I think I’m not fully happy with it because I’m repeating myself with mark making that I’ve done many times before and the hope of this exercise was to get me out of rut. I distrust work that is too facile.

Then I cleaned out the tray, washed it up and saved the powders and crumbs, whatever colours they were, for another drawing. It turned out to serve me well for three drawings, actually. They are very similar.  I like the mark making in this one. I used all five fingers of both hands to move the crumbs around.

There are parts that are crisp and sharp, others that are smooth and blended. Whatever was left over from the first image was placed onto the next sheet of paper and I recommenced. And so, the same for the third piece.

They aren’t strong enough in themselves but there is a lovely fresh quality to these three; and although I did nothing to control the colours I would get, there are some interesting colour passages. I’m only sorry that I didn’t take the time to go downstairs but instead grabbed the closest paper at hand, some Pacan paper which is like cartidge paper and is not strong, nor it  likely to be acid free. I could find no information on this paper on the Internet.  It’s a great paper for student work and for rough drawings.

heart 12 small heart 13 small

heart 12 small

So that’s it. That’s the fruits of my experimenting. I like this last one the best. Now will I be able to reproduce a feeling like this of freedom in another drawing, what ever the subject may be. I must try it with different colours. The pinks are still just a bit too sweet.

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6 Responses to “A game plan and some heart work”

  1. lesliepaints Says:

    I love your post on exploration Kristin. Doesn’t it just aggravate you when you can’t produce or get excited about something? I like your last one, also, but really am drawn to the one where the figure appeared. I do the same as you when I get in a funk, but don’t decide a form like a heart or anything. I play around with something called intuitive drawing that Jos. A. Smith explains in detail in his “The Pen and Ink Book”. You do as you did and explore mark making until something begins to appear to you. You, then develop that form furthur.He works in ink. I have tried this in several mediums and have loved it.Generally, I’m back to being inspired in a day or two.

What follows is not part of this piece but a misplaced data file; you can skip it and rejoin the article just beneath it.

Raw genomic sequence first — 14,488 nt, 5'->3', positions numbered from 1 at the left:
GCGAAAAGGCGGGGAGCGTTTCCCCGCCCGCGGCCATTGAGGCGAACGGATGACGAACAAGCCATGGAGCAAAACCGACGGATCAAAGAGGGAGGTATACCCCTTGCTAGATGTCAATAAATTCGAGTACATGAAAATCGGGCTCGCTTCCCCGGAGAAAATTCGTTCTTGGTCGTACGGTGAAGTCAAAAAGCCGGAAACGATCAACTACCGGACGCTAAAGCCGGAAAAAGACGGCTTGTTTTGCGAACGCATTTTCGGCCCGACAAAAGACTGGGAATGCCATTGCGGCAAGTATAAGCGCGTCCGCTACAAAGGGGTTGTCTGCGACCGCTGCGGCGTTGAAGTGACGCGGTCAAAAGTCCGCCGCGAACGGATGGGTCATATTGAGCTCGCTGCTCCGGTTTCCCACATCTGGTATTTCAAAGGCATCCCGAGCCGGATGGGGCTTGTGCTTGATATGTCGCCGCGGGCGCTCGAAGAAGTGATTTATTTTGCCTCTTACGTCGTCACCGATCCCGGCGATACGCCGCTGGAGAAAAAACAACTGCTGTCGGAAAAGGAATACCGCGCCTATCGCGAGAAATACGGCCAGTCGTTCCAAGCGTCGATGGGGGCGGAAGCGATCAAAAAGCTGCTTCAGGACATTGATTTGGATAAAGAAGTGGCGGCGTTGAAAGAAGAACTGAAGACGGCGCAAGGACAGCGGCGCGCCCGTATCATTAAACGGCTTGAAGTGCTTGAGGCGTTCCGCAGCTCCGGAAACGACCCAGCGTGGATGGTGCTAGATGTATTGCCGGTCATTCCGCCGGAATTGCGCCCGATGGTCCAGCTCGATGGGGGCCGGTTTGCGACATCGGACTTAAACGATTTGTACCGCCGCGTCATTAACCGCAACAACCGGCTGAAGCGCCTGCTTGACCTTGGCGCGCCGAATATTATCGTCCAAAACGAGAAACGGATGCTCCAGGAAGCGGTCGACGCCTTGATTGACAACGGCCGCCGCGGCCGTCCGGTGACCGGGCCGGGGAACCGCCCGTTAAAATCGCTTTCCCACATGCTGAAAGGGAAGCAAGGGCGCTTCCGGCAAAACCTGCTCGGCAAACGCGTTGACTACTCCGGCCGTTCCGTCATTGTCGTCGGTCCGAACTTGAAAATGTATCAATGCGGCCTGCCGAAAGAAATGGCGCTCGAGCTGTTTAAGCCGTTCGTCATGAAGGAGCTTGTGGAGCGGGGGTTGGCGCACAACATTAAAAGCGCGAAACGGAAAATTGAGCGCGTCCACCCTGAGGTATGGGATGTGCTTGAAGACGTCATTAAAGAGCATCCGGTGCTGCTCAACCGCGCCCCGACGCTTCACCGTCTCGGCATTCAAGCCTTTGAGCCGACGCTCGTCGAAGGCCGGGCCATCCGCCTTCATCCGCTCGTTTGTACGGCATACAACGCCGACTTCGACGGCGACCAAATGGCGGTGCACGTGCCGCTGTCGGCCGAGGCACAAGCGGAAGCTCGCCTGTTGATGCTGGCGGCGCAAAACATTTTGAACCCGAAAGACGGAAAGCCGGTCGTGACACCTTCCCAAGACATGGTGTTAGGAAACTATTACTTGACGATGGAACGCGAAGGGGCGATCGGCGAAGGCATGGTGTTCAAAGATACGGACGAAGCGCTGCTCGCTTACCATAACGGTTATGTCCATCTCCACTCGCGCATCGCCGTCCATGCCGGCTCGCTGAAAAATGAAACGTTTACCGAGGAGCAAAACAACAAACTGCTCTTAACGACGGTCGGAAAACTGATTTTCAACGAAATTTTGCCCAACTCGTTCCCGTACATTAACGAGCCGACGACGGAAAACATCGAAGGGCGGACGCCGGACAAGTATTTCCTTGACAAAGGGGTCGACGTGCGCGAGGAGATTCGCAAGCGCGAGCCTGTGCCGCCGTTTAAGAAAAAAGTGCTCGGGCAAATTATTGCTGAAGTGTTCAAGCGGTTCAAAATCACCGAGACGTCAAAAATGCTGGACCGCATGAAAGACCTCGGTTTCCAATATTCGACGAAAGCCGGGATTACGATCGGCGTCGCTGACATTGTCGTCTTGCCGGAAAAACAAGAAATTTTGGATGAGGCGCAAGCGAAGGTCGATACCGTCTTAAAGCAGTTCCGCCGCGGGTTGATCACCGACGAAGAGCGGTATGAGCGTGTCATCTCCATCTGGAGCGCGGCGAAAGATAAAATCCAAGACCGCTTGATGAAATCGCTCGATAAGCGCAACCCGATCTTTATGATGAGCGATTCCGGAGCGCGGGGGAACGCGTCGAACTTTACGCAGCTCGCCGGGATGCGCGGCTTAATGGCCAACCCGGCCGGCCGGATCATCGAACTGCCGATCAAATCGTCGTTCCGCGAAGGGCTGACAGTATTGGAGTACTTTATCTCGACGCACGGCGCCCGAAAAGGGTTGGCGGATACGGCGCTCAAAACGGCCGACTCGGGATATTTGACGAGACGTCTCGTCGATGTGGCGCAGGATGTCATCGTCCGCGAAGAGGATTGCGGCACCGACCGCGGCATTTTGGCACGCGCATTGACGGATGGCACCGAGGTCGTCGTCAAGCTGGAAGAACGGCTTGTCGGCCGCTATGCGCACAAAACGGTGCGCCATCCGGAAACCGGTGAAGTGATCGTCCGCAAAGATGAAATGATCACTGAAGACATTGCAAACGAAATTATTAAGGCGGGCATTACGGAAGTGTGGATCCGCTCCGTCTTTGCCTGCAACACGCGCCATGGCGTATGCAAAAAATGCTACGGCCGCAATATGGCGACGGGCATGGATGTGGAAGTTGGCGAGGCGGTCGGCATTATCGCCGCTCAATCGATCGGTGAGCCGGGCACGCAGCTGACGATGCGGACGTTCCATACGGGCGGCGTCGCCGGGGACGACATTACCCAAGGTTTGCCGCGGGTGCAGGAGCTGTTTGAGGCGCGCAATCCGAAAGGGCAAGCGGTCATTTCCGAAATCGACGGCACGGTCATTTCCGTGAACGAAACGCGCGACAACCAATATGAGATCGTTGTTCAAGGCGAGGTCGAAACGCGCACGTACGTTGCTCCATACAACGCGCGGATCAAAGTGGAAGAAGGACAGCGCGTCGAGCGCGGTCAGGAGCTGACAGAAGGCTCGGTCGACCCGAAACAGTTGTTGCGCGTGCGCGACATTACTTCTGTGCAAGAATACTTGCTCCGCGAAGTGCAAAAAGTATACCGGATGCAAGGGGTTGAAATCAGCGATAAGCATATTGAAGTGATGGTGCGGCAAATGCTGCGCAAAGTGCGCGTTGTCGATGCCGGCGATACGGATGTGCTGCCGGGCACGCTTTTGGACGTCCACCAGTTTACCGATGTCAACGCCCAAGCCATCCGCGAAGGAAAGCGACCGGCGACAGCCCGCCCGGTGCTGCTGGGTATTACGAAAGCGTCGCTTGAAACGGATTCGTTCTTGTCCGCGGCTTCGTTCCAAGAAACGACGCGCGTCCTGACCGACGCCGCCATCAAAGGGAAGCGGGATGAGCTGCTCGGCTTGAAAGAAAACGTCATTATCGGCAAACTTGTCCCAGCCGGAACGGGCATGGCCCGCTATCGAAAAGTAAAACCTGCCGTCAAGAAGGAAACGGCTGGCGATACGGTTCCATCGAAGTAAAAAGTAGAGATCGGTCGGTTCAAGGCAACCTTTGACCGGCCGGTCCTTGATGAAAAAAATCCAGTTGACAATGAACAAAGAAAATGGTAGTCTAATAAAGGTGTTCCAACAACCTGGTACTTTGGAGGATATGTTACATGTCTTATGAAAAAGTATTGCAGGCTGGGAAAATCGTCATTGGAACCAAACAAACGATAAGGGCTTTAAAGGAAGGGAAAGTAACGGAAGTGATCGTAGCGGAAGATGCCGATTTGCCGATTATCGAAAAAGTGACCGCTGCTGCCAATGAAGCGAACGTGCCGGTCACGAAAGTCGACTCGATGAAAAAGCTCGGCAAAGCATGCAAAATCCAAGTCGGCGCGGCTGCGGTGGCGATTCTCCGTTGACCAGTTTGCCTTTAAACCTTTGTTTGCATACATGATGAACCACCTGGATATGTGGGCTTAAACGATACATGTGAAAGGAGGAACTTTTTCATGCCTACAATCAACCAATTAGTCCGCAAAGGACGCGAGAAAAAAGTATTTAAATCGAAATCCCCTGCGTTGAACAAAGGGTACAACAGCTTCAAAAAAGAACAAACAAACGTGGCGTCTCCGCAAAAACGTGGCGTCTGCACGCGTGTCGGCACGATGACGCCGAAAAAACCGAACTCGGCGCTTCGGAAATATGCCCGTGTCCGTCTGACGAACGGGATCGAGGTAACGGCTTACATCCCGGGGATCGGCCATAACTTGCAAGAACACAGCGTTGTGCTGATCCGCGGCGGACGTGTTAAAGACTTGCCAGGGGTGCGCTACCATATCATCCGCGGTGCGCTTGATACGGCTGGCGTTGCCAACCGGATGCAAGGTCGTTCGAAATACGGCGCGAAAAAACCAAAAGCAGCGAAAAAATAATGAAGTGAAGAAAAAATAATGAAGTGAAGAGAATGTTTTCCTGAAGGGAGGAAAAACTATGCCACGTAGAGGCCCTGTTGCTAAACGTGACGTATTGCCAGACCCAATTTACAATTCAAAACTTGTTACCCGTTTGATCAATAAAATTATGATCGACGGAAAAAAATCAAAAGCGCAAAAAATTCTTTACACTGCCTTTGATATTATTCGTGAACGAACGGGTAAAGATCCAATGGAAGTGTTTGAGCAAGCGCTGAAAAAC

2. lookingforbeauty Says:

    Hey Leslie,
    Thanks for the great reply. I’ll have to try it in inks too. I agree, it gets you going. You are absolutely right about not deciding on a form, like the heart, because it limits the outcome. I guess I’m still not able to let go completely.

    Have you ever seen Riopelle’s series of the geese? He seems to do layer after layer of automatic drawing and then hidden down in the layers are some recognizable forms.
    K

  3. lesliepaints Says:

    Just googled Riopelle geese. Love it! Yes, That is what that Jos. A. Smith was doing.

  4. hiddenamongroots Says:

    The first one and the last 3 are nice. I like the more gestural qualities of the last ones. The heart symbol can be too sentimental, but I think you got these right.

  5. lookingforbeauty Says:

    Hi Hiddenamongroots,
    Thanks for your comments. I agree with your evaluation and I see why you might be attracted to them, having done a visit to your blog.
    Anyone reading through these comment, I suggest that you take a look at
    hiddenamongroots blog. The images are very interesting.
    K

  6. lookingforbeauty Says:

    Leslie,
    I looked up Jos. A Smith. He’s a real head bender. Amazing work, amazing detail, amazing creativity. Some of it is very uncomfortable.
    K